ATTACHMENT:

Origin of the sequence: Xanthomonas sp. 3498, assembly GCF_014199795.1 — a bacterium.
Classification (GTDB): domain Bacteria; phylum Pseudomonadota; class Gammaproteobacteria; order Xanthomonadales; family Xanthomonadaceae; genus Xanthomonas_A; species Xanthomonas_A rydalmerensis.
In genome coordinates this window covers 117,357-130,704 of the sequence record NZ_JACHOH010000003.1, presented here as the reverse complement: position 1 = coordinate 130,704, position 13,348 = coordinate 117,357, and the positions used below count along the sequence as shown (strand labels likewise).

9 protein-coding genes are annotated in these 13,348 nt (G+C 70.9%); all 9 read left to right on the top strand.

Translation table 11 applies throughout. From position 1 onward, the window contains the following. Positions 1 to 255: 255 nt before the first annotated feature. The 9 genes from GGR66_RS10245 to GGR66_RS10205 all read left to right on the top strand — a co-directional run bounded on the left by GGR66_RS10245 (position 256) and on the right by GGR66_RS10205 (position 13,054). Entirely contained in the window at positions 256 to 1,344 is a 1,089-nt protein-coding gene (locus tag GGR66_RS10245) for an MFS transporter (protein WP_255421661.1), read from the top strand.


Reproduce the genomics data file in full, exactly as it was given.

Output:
Origin of the sequence: Xanthomonas sp. 3498, assembly GCF_014199795.1 — a bacterium.
Classification (GTDB): domain Bacteria; phylum Pseudomonadota; class Gammaproteobacteria; order Xanthomonadales; family Xanthomonadaceae; genus Xanthomonas_A; species Xanthomonas_A rydalmerensis.
In genome coordinates this window covers 117,357-130,704 of the sequence record NZ_JACHOH010000003.1, presented here as the reverse complement: position 1 = coordinate 130,704, position 13,348 = coordinate 117,357, and the positions used below count along the sequence as shown (strand labels likewise).

9 protein-coding genes are annotated in these 13,348 nt (G+C 70.9%); all 9 read left to right on the top strand.

Translation table 11 applies throughout. From position 1 onward, the window contains the following. Positions 1 to 255: 255 nt before the first annotated feature. The 9 genes from GGR66_RS10245 to GGR66_RS10205 all read left to right on the top strand — a co-directional run bounded on the left by GGR66_RS10245 (position 256) and on the right by GGR66_RS10205 (position 13,054). Entirely contained in the window at positions 256 to 1,344 is a 1,089-nt protein-coding gene (locus tag GGR66_RS10245) for an MFS transporter (protein WP_255421661.1), read from the top strand.